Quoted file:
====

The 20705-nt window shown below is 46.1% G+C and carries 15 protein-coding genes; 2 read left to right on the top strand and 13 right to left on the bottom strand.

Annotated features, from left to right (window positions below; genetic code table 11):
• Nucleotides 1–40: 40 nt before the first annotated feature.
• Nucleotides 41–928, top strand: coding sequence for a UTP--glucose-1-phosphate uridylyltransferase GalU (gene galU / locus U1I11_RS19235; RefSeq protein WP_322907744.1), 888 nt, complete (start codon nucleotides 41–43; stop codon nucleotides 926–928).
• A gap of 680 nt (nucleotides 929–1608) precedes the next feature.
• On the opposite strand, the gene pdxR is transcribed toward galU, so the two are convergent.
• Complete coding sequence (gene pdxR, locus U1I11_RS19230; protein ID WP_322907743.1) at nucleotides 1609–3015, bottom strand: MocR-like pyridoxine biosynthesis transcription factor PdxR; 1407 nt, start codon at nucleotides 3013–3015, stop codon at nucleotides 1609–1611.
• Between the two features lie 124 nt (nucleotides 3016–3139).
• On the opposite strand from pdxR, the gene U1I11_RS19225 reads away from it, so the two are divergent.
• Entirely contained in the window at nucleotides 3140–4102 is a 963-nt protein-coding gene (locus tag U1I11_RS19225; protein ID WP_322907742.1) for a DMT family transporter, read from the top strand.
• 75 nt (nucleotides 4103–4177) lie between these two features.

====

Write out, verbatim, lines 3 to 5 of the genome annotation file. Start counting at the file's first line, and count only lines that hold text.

• Nucleotides 1–40: 40 nt before the first annotated feature.
• Nucleotides 41–928, top strand: coding sequence for a UTP--glucose-1-phosphate uridylyltransferase GalU (gene galU / locus U1I11_RS19235; RefSeq protein WP_322907744.1), 888 nt, complete (start codon nucleotides 41–43; stop codon nucleotides 926–928).
• A gap of 680 nt (nucleotides 929–1608) precedes the next feature.